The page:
Are these objective criteria, such as a deed or act whose imprint is recognized by all, for example circumcision (when speaking of conversion to Judaism), immersion in water (when speaking of conversion to Judaism or Christianity), acceptance of certain religious dictates, customary clothing (such as wearing a skullcap or a cross; head covering for a Muslim woman); or is a subjective criterion sufficient, i.e., a person’s declaration expressing his desire to belong to a certain religion?

The Involvement of the State of Israel in the Conversion Process

This ‘silence’ of the legislator is all the more conspicuous in view of the fact that the State of Israel – as distinguished from most of the countries of the world, certainly the countries of the Western world, in which there is a liberal-democratic regime – invests huge amounts of resources and actively operates to convert many of its citizens to Judaism. This has been obvious especially in the last two decades. Since the 1990s hundreds of thousands immigrants have come to Israel from the former Soviet Union who are not ‘Jews’ according to Jewish law, but who were entitled to immigrate to Israel pursuant to the Law of Return because they were the spouses or descendants (children or grandchildren) of Jews. According to various estimates, the number of non-Jews among these immigrants today is approximately a quarter of a million people, and there are those who estimate the number to be even greater.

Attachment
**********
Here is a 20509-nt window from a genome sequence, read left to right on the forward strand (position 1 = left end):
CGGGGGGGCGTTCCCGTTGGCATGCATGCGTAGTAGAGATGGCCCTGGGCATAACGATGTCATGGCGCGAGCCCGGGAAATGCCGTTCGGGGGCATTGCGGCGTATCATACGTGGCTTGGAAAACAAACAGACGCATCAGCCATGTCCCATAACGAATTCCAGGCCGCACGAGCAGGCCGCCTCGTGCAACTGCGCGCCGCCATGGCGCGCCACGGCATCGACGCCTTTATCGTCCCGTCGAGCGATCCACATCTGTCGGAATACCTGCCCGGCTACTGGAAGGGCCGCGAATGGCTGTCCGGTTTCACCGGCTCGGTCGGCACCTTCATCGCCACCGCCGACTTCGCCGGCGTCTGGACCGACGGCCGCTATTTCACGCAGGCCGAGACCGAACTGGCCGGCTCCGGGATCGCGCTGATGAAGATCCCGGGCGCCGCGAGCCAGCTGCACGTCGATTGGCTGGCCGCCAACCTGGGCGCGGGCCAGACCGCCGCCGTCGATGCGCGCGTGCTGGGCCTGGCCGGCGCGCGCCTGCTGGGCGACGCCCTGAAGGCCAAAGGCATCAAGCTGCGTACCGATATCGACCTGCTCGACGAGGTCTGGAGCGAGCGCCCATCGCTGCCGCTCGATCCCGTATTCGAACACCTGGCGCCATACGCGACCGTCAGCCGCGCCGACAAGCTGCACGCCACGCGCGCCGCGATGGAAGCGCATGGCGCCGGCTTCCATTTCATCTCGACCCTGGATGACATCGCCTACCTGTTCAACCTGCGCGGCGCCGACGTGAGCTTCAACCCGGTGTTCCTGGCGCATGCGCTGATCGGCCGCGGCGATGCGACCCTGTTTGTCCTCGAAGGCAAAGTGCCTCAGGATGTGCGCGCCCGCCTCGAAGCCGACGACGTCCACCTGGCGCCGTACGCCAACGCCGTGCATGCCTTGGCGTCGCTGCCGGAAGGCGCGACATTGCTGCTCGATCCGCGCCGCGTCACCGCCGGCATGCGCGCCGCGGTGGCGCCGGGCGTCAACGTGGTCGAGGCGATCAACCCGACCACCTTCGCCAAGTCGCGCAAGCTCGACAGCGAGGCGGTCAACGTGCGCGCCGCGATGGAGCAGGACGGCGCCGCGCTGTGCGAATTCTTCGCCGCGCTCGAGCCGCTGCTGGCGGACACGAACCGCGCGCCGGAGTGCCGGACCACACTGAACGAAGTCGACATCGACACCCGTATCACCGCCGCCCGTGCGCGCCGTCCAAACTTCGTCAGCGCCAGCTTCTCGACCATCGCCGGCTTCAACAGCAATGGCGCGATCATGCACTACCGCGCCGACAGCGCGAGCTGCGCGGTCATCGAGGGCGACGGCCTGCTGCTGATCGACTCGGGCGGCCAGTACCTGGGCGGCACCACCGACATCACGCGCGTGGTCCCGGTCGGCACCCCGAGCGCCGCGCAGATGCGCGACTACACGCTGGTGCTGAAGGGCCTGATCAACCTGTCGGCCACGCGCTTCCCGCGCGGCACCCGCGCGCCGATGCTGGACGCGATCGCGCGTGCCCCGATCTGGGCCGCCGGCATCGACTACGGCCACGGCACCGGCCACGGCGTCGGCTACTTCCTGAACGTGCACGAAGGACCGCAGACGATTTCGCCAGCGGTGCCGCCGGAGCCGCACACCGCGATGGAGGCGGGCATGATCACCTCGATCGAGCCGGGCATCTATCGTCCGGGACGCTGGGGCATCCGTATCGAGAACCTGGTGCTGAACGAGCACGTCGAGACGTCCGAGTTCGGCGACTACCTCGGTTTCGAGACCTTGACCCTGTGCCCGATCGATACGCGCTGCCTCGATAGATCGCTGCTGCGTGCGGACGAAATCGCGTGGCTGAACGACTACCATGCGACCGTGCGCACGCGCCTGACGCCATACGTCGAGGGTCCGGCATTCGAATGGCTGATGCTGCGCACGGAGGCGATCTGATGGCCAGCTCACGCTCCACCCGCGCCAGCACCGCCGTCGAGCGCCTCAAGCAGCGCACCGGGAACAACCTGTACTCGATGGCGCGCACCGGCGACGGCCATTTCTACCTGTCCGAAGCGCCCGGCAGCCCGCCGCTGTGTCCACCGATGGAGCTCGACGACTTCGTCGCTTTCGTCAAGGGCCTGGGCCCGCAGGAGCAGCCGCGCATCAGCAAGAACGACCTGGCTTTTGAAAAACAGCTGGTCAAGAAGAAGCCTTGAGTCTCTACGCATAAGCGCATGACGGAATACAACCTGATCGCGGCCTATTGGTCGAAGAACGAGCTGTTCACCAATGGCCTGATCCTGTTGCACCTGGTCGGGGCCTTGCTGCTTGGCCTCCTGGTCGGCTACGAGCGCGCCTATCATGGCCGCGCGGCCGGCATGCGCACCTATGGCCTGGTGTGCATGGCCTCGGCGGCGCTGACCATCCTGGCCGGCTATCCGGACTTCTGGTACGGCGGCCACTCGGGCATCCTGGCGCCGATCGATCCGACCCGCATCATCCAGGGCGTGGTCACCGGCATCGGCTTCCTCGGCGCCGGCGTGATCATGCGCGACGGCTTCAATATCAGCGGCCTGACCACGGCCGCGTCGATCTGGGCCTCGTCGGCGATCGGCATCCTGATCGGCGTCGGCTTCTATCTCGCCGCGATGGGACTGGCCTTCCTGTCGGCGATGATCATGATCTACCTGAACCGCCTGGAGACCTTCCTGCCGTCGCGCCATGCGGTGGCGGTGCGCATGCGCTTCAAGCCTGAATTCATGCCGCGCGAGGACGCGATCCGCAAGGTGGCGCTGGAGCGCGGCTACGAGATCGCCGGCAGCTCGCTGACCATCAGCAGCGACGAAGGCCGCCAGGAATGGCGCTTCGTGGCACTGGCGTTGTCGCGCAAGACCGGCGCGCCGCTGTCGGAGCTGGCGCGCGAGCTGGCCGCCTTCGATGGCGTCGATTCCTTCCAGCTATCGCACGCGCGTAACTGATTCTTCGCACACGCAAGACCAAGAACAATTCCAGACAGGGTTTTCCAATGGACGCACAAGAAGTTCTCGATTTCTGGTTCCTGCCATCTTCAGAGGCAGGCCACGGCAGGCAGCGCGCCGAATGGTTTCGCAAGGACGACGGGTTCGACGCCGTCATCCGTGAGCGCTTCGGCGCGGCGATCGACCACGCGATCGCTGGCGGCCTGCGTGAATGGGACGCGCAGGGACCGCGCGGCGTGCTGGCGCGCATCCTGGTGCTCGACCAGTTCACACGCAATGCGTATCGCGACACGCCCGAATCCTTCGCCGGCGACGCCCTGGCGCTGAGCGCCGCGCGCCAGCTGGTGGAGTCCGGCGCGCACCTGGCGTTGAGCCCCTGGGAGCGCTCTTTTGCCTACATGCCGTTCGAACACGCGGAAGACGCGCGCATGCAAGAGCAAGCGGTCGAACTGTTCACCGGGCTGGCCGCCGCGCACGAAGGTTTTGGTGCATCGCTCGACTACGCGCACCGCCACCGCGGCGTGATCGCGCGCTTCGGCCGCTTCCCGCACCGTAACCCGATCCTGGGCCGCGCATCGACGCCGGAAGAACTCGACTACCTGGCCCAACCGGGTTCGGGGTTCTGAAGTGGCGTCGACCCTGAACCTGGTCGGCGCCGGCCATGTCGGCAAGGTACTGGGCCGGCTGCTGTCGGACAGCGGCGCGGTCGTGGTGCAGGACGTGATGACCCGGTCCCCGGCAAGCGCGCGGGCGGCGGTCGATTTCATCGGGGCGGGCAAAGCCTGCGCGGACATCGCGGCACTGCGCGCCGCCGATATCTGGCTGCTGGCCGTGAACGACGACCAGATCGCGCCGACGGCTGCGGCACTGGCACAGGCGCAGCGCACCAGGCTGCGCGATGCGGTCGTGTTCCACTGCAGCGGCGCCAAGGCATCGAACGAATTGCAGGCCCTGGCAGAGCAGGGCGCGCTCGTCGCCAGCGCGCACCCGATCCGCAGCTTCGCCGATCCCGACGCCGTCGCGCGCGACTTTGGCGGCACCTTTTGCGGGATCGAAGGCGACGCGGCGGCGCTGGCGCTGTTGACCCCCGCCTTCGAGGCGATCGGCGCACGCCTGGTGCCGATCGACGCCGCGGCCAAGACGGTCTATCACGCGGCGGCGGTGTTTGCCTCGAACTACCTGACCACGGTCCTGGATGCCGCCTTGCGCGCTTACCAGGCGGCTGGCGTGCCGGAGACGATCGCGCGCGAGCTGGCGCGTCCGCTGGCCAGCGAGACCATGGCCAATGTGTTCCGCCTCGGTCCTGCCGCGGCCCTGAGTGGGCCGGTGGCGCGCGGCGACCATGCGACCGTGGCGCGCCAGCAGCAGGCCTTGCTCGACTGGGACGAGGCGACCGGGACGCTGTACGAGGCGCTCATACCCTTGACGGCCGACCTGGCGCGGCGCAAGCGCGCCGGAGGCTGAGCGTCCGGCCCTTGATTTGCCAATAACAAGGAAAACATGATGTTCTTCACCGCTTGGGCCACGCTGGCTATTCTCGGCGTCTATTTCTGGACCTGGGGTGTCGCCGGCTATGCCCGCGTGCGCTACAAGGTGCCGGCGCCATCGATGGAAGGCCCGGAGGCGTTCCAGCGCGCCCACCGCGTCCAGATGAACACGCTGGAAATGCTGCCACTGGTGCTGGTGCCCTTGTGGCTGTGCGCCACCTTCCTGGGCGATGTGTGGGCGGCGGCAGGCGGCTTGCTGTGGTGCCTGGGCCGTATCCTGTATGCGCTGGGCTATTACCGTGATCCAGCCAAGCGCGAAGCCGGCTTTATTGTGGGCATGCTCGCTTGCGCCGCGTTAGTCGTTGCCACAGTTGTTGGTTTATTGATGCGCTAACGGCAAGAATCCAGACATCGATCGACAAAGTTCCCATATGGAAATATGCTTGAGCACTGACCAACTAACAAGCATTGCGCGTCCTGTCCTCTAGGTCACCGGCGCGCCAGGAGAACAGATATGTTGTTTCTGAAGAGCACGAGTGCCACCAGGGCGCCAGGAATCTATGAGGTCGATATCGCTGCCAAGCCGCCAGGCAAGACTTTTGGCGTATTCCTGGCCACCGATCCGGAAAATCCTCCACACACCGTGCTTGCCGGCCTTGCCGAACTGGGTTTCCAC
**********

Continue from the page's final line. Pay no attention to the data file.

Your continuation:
In the Prime Minister’s Office (and in the past, in the Ministry for Religious Affairs and in the Rabbinical Courts), a special administrative unit was established that is funded by the State and operates under its auspices, to handle the conversion of these hundreds of thousands of non-Jews, and tries to persuade them to convert. It seems that this phenomenon, in and of itself, is a unique phenomenon in democratic countries in general, and in the history of the Jewish people in particular. In a democratic regime, as distinguished from a theocracy (like those present in a number of Muslim countries), the central government does not view the intervention in the beliefs and opinions of individuals as part of its role.

As long as it does not interfere with the public welfare or order, every person may maintain his faith, and even change it from time to time, including the free movement between religions. Therefore, the existence of an institutionalized system of conversion in the State of Israel raises difficult questions regarding the realization of freedom of religion in the State. The justification that is proffered for this usually relies upon three foundations:

1. The nationalistic rationale. The State of Israel is defined as a nationalistic country: ‘a Jewish and democratic State’. In order to preserve its Jewish character, active demographic intervention on the part of the State is required, which is manifested, inter alia, by mass conversion of non-Jews, which will ensure the preservation of the Jewish majority (in the past attempts in this direction were made by providing incentives to encourage a greater Jewish birth rate).